qserialize | R Documentation |
Saves an object to a raw vector.
qserialize(x, preset = "high", algorithm = "zstd", compress_level = 4L, shuffle_control = 15L, check_hash=TRUE)
x |
The object to serialize. |
preset |
One of |
algorithm |
Ignored unless |
compress_level |
Ignored unless For lz4, this number must be > 1 (higher is less compressed). For zstd, a number between |
shuffle_control |
Ignored unless |
check_hash |
Default |
This function serializes and compresses R objects using block compression with the option of byte shuffling.
A raw vector.
There are lots of possible parameters. To simplify usage, there are four main presets that are performant over a large variety of data:
"fast"
is a shortcut for algorithm = "lz4"
, compress_level = 100
and shuffle_control = 0
.
"balanced"
is a shortcut for algorithm = "lz4"
, compress_level = 1
and shuffle_control = 15
.
"high"
is a shortcut for algorithm = "zstd"
, compress_level = 4
and shuffle_control = 15
.
"archive"
is a shortcut for algorithm = "zstd_stream"
, compress_level = 14
and shuffle_control = 15
. (zstd_stream
is currently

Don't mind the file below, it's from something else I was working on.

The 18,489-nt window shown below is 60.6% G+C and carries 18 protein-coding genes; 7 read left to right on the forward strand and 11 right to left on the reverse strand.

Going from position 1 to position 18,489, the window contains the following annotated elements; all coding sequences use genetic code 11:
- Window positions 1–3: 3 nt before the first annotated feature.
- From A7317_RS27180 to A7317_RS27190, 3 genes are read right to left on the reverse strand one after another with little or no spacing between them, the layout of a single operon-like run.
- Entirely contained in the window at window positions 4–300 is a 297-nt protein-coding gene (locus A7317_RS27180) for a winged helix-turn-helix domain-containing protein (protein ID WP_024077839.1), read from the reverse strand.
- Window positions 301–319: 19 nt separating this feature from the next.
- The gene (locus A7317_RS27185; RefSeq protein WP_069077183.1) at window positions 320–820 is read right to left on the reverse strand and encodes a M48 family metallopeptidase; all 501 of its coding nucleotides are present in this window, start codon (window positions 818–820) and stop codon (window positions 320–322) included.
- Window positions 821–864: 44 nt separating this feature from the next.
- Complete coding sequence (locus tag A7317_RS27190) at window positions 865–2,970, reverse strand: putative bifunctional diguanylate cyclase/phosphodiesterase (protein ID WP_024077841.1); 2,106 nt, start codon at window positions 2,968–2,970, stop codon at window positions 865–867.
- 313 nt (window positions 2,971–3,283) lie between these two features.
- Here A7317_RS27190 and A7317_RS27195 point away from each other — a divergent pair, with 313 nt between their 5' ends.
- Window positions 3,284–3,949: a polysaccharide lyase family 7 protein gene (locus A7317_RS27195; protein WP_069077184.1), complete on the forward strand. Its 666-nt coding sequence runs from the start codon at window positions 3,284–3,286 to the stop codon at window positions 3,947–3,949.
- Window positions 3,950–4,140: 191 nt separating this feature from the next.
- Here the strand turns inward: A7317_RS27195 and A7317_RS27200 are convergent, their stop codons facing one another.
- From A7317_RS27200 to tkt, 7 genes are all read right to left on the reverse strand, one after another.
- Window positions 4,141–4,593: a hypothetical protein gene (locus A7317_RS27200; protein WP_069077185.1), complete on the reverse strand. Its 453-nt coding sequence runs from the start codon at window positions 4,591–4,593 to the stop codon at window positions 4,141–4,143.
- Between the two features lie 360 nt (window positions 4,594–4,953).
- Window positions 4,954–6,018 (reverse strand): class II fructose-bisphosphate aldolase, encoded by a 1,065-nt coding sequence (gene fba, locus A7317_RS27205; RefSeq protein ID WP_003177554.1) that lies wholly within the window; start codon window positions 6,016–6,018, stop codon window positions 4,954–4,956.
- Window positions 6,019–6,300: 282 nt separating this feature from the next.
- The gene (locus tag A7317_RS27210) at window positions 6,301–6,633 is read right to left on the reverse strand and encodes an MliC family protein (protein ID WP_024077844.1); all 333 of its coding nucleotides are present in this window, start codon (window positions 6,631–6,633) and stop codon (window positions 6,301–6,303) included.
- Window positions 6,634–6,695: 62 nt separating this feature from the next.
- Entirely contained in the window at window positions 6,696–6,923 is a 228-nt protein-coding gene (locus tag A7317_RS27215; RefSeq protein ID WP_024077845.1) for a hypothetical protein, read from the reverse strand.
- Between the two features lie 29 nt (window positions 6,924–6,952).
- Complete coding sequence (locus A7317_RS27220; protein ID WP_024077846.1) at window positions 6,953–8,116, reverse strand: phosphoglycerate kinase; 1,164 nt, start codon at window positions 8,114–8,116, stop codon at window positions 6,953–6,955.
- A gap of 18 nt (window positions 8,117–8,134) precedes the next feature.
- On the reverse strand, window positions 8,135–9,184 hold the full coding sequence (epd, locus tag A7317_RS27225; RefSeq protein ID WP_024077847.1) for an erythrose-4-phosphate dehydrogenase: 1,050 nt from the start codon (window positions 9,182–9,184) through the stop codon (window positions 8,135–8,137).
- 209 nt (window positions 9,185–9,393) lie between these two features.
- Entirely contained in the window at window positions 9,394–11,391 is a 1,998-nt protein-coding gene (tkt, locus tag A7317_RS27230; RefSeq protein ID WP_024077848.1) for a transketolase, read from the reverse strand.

single-threaded only)
To gain more control over compression level and byte shuffling, set preset = "custom"
, in which case the individual parameters algorithm
,
compress_level
and shuffle_control
are actually regarded.
The parameter shuffle_control
defines which numerical R object types are subject to byte shuffling. Generally speaking, the more ordered/sequential an
object is (e.g., 1:1e7
), the larger the potential benefit of byte shuffling. It is not uncommon to improve compression ratio or compression speed by
several orders of magnitude. The more random an object is (e.g., rnorm(1e7)
), the less potential benefit there is, even negative benefit is possible.
Integer vectors almost always benefit from byte shuffling, whereas the results for numeric vectors are mixed. To control block shuffling, add +1 to the
parameter for logical vectors, +2 for integer vectors, +4 for numeric vectors and/or +8 for complex vectors.
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